Exxon starts construction on Texas chemical plant
June 19 (Reuters) - Exxon Mobil Corp said on Thursday it has started construction on a new chemical plant in Baytown, Texas, and begun expanding a nearby plant, part of a plan to use shale-derived natural gas to make plastics and other material.
The Baytown plant, known within the industry as a cracker, will be able to produce 1.5 million tonnes of ethylene per year.
Exxon, the largest U.S. producer of natural gas, is simultaneously expanding a Mont Belvieu plant to be able to process the ethylene into polyethylene. Polyethylene, a basic plastic, is used to make bags, bottles and other common consumer goods.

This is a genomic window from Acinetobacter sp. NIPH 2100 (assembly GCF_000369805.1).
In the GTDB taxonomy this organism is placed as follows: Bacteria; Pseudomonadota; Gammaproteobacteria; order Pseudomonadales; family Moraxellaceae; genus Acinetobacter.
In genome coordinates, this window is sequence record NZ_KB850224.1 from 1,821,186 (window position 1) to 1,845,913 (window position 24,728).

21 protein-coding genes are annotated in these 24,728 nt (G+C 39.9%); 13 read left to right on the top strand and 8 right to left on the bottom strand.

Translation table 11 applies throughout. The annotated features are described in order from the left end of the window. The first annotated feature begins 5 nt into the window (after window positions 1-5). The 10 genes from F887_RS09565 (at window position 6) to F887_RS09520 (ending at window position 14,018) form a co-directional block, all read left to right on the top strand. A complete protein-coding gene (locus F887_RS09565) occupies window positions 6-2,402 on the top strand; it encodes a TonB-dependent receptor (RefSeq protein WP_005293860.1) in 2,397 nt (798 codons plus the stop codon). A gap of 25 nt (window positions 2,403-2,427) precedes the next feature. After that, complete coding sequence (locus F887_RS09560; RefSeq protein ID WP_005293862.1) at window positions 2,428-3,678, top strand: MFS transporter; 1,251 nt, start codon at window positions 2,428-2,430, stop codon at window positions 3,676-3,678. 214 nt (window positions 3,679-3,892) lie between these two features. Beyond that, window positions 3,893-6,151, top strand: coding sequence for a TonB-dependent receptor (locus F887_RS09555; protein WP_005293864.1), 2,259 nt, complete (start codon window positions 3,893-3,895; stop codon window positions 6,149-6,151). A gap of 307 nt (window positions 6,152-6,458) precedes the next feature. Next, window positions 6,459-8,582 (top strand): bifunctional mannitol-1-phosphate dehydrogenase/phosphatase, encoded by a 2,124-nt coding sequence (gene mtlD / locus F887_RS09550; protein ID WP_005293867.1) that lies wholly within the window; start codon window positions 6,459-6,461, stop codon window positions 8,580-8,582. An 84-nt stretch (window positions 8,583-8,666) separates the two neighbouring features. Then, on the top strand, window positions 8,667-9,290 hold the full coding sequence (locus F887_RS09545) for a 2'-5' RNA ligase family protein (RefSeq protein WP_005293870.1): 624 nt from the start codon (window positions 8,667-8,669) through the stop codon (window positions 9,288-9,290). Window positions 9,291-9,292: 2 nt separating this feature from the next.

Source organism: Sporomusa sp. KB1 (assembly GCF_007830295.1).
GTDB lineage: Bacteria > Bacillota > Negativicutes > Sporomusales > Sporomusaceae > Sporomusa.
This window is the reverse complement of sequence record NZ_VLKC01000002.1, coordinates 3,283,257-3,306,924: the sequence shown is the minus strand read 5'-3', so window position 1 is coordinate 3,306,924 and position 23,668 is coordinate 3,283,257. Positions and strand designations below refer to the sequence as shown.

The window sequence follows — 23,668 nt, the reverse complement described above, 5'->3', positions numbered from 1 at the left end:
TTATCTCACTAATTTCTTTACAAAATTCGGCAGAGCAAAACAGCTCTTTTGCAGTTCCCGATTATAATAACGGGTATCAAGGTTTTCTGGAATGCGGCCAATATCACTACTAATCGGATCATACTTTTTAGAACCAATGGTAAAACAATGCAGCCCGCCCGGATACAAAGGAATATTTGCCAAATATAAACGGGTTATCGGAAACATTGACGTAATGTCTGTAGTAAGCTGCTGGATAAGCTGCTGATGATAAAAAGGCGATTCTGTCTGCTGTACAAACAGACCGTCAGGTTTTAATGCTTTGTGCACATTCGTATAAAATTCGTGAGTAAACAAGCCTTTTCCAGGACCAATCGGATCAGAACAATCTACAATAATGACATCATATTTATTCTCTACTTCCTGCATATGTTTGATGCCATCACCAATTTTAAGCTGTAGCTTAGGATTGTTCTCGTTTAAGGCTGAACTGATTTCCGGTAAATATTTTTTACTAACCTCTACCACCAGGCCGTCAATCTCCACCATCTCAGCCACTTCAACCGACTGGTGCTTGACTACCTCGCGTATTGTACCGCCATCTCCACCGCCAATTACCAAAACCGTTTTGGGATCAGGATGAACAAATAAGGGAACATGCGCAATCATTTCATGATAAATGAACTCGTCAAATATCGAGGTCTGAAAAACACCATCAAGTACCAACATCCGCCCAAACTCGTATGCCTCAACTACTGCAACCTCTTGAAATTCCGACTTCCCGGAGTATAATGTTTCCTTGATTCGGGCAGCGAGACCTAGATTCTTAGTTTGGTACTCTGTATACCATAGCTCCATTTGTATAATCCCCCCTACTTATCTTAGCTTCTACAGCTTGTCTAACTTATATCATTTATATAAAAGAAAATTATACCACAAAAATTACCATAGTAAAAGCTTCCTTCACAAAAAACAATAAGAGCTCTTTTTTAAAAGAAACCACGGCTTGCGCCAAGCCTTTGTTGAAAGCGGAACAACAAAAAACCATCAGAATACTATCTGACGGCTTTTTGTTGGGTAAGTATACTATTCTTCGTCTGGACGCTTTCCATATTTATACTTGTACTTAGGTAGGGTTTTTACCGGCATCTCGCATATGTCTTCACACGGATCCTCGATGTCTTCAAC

A company spokeswoman declined to provide the precise cost of the multi-billion dollar project, describing it as proprietary information.
Exxon estimates the Houston-area projects will require about 10,000 workers to construct and create 4,000 jobs in the local economy. About 350 permanent jobs will be created at the plant, Exxon said.
Natural gas production in the United States has spiked in the past five years thanks to the development of shale formations in Texas, Pennsylvania and other states. Exxon and other major chemical producers, including Dow Chemical Co , have responded to the trend by announcing plans to build massive new chemical plants.
Exxon's plant, one of the first to break ground, is expected to be online by 2017.
Bechtel, Linde, Mitsui Engineering & Shipbuilding and Mitsubishi Heavy Industries have been awarded contracts for various phases of the projects. (Reporting by Ernest Scheyder; Editing by Marguerita Choy)
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